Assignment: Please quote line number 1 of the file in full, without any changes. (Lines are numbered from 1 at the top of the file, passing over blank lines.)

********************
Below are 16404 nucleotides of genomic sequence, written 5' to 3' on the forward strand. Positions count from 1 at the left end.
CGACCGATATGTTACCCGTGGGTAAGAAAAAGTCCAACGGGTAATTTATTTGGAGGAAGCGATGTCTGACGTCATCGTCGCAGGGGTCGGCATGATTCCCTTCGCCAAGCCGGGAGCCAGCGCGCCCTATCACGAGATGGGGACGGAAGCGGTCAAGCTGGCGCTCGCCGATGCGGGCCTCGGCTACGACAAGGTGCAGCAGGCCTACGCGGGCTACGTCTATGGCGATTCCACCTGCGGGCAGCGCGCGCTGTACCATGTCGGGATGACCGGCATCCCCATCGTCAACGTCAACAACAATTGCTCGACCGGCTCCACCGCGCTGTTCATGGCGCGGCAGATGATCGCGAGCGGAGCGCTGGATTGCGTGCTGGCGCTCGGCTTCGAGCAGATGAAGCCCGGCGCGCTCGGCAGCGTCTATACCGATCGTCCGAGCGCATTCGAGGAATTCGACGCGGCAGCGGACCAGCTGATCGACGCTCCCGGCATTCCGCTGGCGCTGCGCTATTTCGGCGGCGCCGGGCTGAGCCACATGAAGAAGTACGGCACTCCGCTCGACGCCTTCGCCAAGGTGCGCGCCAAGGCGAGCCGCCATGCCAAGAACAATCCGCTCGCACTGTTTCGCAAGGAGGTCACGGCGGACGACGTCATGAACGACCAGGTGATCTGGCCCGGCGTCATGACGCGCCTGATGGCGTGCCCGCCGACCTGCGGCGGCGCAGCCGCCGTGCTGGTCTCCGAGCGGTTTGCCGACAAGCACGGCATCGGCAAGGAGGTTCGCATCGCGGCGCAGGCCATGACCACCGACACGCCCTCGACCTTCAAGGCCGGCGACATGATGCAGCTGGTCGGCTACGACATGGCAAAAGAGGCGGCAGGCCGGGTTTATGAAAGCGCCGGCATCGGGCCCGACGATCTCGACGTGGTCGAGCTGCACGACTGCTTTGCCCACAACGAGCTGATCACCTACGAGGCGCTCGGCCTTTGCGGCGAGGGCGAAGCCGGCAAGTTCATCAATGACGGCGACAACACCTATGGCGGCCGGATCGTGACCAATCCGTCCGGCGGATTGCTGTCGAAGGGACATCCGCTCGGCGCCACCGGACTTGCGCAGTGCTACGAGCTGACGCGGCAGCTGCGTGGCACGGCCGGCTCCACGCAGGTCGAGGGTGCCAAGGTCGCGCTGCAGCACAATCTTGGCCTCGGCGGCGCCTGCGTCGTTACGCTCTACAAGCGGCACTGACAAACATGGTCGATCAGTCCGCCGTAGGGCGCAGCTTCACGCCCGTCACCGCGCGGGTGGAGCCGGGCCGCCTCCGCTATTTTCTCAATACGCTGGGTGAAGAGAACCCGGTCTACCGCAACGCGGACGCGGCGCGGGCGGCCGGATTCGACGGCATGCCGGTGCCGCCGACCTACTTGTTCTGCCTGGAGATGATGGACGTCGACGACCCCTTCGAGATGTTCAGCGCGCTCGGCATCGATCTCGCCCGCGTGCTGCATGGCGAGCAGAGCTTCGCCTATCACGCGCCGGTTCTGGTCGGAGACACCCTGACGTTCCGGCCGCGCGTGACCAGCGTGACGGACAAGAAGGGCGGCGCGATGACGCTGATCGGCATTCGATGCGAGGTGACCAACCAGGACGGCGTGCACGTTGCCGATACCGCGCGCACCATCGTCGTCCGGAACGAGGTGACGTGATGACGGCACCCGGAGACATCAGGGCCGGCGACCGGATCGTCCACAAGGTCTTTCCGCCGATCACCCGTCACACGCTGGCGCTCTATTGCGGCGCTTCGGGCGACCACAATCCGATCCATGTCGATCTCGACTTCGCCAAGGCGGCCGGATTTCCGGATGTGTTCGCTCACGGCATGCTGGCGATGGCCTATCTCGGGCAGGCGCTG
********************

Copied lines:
Below are 16404 nucleotides of genomic sequence, written 5' to 3' on the forward strand. Positions count from 1 at the left end.